Passport Revoked, Arrest Warrant Issued

Music director Nadeem has been named the prime suspect in the Gulshan Kumar murder case, by the Bombay police. According to the police, the music director arranged the killing of the music magnate for a price because he felt, Gulshan Kumar was harming his career.

Claiming that they have clinching evidence to support their allegation against Nadeem, the police have said that he had hired the services of underworld don Dawood Ibrahim’s aide, Abu Salem, to carry out the murder. The music czar was killed in broad daylight on 12th August outside a temple in Versova, Bombay, where he had gone to offer prayers. The U.P. police, which had provided protection to the slain music baron, has also claimed that Gulshan Kumar had a fear that Nadeem would cause him harm as he had threatened to do so.

Nadeem was in London when the police announced his name as the main suspect, at a hurriedly called press conference on 1st September in Bombay. He was to have returned to India on 4th but, according to the music director himself, he would be able to come only next week as his wife has had a miscarriage and is quite serious. The passport of Nadeem has been revoked and an arrest warrant, issued in his name. Interpol-India on 3rd September sent an urgent message to its counterpart in London, asking the authorities there to detain Nadeem.

In the meantime, the Bombay police investigating the Gulshan Kumar murder case, are interrogating a number of film people in this connection. Overseas, Bombay, Delhi-U.P. and Rajasthan distributor and producer Bobby Anand was picked up for interrogation last week and is in police custody. A whole lot of artistes, producers etc. including Shah Rukh Khan, Aditya Pancholi, Chunkey Panday and Boney Kapoor have been questioned. Many others are likely to also be interrogated.

Even while the Gulshan Kumar murder case has not been solved, and the industry has not yet recovered from the shock of the extortion bids and attempts on the lives of Subhash Ghai and Rajiv Rai, another actor, Dilip Kumar, has received threats, allegedly from the Arun Gawli gang of Bombay. Security has been beefed up for the thespian and his family.

The industry is in a state of unprecedented panic. Morning papers are read and news on the various television channels, heard with a lurking fear of who would be the next name from the industry.


Amitabh Bachchan Releases Music Of Dev Anand’s ‘Main Solah Baras Ki’

Amitabh Bachchan formally released the music of Dev Anand’s Main Solah Baras Ki on 30th August at Holiday Inn. Pen Audio, the company marketing the cassettes, held an elaborate function to mark the audio release. A dance by four dancers, on the film’s song, preceded the release.

Main Solah Baras Ki has music by Rajesh Roshan and lyrics by Amit Khanna.

IMPDA Elections

No Entry For Outsiders In Executive Committee: Is That A Request Or An Order?

How much can one be in love with the chair? The ensuing elections to the executive committee of the Indian Motion Picture Distributors’ Association (IMPDA) show how much.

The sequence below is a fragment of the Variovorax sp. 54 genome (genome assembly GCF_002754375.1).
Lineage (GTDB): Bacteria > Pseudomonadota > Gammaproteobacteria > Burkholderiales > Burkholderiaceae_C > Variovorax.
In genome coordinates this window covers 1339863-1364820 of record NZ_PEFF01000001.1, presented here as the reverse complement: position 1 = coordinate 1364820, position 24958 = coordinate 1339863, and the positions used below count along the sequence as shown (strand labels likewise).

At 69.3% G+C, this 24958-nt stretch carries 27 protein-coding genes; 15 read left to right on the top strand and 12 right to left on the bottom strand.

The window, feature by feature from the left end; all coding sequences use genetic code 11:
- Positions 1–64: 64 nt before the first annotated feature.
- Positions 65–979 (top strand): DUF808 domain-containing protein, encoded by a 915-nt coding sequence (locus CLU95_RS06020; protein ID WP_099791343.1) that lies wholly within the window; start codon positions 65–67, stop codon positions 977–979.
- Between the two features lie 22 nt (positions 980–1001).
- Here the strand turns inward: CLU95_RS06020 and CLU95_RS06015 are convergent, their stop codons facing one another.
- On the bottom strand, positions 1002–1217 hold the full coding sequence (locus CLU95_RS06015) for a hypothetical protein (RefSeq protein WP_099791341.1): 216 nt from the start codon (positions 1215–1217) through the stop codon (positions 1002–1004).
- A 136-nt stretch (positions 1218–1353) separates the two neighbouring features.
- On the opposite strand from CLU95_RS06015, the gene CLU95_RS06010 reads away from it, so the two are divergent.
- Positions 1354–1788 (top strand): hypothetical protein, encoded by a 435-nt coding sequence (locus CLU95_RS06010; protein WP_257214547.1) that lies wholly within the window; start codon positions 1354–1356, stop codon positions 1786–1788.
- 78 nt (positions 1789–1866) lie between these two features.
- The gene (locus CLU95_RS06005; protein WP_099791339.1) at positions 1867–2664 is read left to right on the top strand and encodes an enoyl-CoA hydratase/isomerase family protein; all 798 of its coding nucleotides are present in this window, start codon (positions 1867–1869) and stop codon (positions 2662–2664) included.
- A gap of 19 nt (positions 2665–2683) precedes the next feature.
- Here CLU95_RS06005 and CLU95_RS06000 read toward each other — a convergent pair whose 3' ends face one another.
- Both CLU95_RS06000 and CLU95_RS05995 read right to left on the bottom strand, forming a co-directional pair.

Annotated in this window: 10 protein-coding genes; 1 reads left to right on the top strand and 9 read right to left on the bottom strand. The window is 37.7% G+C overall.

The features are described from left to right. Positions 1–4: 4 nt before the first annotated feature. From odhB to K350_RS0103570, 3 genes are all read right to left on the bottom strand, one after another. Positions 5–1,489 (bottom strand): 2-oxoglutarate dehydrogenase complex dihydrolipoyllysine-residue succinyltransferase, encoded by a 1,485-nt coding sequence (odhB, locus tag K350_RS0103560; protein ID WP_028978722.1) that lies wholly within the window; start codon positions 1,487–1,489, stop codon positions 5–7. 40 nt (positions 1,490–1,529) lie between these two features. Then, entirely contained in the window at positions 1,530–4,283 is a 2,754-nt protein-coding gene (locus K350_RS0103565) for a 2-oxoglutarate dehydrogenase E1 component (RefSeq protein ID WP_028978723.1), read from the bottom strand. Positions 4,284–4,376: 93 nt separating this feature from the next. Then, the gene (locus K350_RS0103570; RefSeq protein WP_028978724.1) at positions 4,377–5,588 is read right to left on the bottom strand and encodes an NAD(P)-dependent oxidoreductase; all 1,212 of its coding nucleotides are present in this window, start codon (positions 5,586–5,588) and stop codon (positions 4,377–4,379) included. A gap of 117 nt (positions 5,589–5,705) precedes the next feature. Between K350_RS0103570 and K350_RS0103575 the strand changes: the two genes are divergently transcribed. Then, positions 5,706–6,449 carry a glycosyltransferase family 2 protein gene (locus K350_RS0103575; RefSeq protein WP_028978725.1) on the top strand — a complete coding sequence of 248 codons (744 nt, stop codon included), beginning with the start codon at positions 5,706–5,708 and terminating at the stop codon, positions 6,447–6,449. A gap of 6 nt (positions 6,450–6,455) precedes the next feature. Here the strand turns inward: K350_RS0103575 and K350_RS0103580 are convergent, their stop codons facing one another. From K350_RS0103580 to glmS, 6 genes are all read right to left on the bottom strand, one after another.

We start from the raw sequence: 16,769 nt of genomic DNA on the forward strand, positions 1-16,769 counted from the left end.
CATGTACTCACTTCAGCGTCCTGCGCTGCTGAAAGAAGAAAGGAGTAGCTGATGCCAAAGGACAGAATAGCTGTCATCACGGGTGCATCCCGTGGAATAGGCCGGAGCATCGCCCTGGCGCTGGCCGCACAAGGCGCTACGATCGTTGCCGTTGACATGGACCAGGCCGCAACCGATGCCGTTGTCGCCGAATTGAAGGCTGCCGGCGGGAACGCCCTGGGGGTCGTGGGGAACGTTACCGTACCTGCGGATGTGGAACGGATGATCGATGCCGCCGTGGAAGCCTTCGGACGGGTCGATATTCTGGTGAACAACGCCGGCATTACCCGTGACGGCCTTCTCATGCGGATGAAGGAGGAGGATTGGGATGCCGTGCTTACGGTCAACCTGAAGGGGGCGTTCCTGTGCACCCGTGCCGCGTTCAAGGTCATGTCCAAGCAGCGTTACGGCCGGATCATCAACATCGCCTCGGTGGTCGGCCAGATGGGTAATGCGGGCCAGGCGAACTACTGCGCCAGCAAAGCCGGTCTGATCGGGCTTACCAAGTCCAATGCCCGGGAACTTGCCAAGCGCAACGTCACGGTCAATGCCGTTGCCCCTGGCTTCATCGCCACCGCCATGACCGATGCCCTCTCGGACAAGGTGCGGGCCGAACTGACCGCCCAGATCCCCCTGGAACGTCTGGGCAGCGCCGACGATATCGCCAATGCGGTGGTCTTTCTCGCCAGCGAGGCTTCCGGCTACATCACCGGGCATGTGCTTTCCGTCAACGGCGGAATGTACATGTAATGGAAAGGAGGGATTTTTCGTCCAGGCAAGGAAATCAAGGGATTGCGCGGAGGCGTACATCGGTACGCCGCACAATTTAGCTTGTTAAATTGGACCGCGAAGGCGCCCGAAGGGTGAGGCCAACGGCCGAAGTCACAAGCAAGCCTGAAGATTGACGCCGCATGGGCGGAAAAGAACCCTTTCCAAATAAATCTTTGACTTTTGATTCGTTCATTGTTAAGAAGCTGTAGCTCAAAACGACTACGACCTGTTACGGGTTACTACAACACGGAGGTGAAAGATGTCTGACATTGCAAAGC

Dilip Dhanwani, Sanjay Chaturvedi, Pradeep Singh, Manoj Khivsara and Tekchand are five distributors who aren’t presently members of the executive committee of the IMPDA but who decided to contest elections to the committee this year. All the five of them, therefore, filed their nomination papers with the Association for the elections on 18th September. But even before the last date for withdrawal of nominations (15th September), a group of five sitting members — U.A. Thadani, D.Y. Pattani, Vinay Choksey, Ayub Selia and Guru Shenoy — visited the offices of the five new contenders and ‘requested’ them to withdraw from the fray. “What is the sense of wasting the money of the Association in unnecessary elections?”, they asked each of the five persons and concluded their drama with, “So, why don’t you withdraw your nomination so that there is no need for elections?”

The move of the five sitting members was shocking but what was more shocking was that out of the five persons approached, four obliged and signed their withdrawal letters. Of course, the reason for it was unmentioned pressure. U.A. Thadani, D.Y. Pattani and Vinay Choksey are all influential exhibitors whose cinemas are in demand. Had they not complied with their ‘request’, the four feared, they would be troubled when they would need the cinemas controlled by the three. Sanjay Chaturvedi told Information, “They came in such a big group and almost forced me to sign. I was keen to contest elections this time, especially after I was let down by the executive committee so badly in the Prithvi case. The IMPDA has become a mere tool in the hands of a few committee members and I wish I could contest the elections this time. Today, IMPDA is nothing but dirty politics.” Dilip Dhanwani also expressed unhappiness over what had happened. “This is not done,” he said, referring to the way in which he was asked to withdraw from the contest. Pradeep Singh, at first hesitant to reveal his displeasure, minced no words after he was coaxed into speaking. “What do they mean by asking us to withdraw from the fray?”, he questioned. “IMPDA is the monopoly of a few and I wanted to break the monopoly. But there is something as respect for my elders. That is why I bowed down to their request. After all, we are all in one building, so why fight? But if elections are held, I’d love to contest them.” Manoj Khivsara was not available for comment. Tekchand did not heed the request of the sitting members and he will be contesting the elections.